Stock market investments are on a rise in the recent past however, market volatility has been one of the many reasons that have still kept the majority of Indians away from stock markets. To safeguard investors from such volatility, SEBI has put in place certain index-based market-wide circuit breakers that essentially halt market trading in the face of extreme volatility. Circuit breakers are the upper and lower limits set on individual stocks and indices which when breached will halt the market trading depending on the level of breach. The upper and lower limits for the indices are set as per the SEBI circular and amendment to the same in 2013. These limits are not standard for stocks and can range between 2% to 20% depending on the levels at which they are traded and the market conditions. On the other hand for indices, these breakers are set in three levels namely 10%, 15%, and 20%. The circuit breaker limits will be imposed both on NSE and BSE irrespective of which is breached earlier. In such cases, trading is stopped across all categories of securities like stocks and derivatives for the stipulated time. This fail-safe mechanism allows investors to react to market fluctuations in a rational manner rather than making rash decisions. Once the trading is halted, it will be followed by a 15-minute pre-auction session. This session is the cooling period during which the opening price for the stock or indices is decided based on their demand and the number of participants for the same. The final price, for the indices or the stock as the case may be, is then reflected when the normal trading is returned.
Circuit breaker limits for indices
The circuit limits set for the indices as per SEBI guidelines as well as the cooling-off period in each case are tabled below.
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Events of circuit breakers in the Indian stock marketsSince the time circuit breakers have been implemented in the Indian stock markets, they have been put in effect on more than one occasion. On May 17th, 2004 the Sensex crashed by 842 points during intraday trading which halted the trading session twice a day. Such incidents were again seen on 22nd May 2006, 17th October 2007, and 22nd January 2008 which resulted in trading being halted. On 18th May 2009, the markets saw the upper circuit being hit twice on account of the UPA government winning the Lok Sabha Elections. The indices hit the circuit breakers again after a gap of 12 years in March 2020 due to the pandemic and the economic slowdown in China. The markets hit a lower circuit by falling over 10% on these occasions and the trading was suspended for 45 minutes.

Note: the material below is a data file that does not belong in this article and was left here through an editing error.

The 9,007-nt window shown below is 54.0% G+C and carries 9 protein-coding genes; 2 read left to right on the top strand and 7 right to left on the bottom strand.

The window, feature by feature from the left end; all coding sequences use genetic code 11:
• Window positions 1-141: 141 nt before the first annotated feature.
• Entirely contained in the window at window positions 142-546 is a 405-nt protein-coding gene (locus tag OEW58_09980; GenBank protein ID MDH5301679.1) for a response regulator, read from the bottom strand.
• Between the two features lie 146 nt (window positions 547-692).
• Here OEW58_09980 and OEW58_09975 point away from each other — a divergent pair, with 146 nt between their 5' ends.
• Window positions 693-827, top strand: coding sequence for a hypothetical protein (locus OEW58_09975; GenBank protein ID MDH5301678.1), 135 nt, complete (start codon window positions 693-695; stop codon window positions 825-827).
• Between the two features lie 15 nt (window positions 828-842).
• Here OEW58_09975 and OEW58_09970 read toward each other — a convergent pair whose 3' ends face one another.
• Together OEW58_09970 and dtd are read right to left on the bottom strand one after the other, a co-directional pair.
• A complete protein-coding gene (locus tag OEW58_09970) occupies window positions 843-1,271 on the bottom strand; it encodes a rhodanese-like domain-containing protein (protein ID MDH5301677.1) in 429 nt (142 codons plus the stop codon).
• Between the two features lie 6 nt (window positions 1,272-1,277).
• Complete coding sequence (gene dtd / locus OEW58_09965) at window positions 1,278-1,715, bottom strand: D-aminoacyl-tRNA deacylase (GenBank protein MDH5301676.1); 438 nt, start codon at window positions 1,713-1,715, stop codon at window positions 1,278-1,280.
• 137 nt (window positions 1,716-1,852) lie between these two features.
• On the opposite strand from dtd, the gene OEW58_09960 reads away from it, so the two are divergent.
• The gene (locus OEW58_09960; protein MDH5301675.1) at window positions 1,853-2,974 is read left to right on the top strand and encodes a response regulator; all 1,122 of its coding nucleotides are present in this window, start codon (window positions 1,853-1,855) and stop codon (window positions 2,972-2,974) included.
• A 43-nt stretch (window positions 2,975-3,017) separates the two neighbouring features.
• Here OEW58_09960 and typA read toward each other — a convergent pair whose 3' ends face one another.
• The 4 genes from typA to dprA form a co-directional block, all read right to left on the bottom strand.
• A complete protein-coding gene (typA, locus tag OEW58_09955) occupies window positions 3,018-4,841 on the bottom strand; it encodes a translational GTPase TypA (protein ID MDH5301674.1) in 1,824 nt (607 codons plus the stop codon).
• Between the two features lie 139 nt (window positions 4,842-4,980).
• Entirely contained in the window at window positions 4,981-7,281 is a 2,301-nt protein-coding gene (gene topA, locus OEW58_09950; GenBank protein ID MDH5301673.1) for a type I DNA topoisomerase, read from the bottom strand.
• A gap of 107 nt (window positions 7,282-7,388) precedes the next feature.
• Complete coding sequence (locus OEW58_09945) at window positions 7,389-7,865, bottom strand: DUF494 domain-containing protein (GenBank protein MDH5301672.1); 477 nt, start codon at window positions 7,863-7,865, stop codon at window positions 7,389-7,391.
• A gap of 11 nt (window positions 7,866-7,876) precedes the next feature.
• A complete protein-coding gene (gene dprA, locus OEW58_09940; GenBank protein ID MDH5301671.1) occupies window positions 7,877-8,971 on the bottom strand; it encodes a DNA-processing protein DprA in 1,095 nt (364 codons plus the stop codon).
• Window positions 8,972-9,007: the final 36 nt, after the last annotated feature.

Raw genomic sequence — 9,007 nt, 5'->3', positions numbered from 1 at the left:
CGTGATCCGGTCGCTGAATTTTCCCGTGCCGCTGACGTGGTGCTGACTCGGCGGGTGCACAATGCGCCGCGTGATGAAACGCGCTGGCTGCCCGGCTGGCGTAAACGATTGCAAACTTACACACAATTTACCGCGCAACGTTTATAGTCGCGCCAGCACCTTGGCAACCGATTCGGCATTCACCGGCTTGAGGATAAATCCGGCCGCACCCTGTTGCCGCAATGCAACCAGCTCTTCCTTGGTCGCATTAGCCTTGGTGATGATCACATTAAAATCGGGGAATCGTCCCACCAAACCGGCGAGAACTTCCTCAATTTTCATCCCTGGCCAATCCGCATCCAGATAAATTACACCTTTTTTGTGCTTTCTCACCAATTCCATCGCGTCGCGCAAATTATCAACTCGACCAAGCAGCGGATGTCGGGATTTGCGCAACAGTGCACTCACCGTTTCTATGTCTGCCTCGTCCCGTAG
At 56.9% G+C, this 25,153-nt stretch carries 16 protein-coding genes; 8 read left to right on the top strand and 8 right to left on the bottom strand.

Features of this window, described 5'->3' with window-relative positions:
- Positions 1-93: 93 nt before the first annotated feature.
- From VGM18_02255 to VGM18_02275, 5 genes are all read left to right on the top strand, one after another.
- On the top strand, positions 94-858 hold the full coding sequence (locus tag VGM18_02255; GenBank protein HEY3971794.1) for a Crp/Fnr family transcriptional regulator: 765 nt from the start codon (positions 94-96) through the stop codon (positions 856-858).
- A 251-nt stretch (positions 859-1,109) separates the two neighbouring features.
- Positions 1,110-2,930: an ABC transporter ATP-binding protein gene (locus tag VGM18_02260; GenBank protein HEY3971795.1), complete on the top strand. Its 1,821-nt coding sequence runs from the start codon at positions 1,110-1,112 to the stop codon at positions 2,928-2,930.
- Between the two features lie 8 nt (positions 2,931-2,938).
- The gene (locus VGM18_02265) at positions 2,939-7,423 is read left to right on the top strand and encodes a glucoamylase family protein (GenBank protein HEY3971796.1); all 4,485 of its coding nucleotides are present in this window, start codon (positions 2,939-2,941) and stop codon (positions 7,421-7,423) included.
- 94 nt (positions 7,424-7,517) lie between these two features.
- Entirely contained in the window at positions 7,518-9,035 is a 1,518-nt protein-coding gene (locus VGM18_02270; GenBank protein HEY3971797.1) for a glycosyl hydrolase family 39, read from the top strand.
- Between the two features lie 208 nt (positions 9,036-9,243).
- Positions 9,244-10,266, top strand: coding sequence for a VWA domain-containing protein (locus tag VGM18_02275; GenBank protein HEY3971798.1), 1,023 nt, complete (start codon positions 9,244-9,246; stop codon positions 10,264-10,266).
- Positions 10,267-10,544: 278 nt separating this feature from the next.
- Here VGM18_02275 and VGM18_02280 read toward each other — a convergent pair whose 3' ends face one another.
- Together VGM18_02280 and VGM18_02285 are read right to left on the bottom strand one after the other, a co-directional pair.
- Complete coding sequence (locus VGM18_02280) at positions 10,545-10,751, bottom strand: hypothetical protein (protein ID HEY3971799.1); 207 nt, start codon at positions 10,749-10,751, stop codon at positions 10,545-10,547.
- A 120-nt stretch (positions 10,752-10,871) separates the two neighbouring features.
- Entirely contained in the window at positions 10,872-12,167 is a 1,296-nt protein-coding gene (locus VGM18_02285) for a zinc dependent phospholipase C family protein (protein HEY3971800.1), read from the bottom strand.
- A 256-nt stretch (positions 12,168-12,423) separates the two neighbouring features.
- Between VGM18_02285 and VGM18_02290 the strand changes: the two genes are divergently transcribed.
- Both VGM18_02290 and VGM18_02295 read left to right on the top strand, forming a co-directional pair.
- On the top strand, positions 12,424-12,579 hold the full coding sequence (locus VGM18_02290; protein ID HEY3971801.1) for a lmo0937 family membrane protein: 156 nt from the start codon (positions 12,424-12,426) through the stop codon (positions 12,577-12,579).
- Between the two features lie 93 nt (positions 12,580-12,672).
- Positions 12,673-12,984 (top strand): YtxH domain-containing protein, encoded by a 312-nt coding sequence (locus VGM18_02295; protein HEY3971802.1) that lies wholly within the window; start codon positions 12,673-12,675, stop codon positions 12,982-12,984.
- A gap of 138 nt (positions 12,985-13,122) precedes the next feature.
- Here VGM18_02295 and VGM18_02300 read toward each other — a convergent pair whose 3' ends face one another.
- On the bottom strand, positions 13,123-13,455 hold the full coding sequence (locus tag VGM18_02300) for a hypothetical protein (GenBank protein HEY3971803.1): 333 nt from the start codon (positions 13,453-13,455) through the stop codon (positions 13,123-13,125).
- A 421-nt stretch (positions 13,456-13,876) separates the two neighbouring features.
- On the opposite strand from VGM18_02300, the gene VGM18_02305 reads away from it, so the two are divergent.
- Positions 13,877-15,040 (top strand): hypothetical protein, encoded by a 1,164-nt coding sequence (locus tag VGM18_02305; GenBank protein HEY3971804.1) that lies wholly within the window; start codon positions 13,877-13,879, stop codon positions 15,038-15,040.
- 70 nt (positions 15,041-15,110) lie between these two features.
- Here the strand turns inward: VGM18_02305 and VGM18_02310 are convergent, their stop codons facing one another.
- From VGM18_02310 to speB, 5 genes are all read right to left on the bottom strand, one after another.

The system of circuit breakers in the stock exchanges was introduced with a view to safeguard the investors from extreme market volatility and allow them to review their investment decisions without any state of panic. The upper and lower circuit is often hit for individual stocks and the trading for the same is suspended depending on the level of breach. However, when the market indices hit upper or lower circuits, the investor frenzy is quite high. In such cases, it is the small or retail investors or beginners in stock markets who often bear the worst brunt of such volatility. Therefore, a thorough understanding of the market and price trends is quite essential to have a virtually bulletproof investment portfolio that can tide over the majority of the market volatility.Let us know what you think of the SEBI rules relating to circuit breakers and if you have personally faced any situation where you have benefited from them.
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This blog is a collaborative effort and was compiled by multiple members of the TrueData Team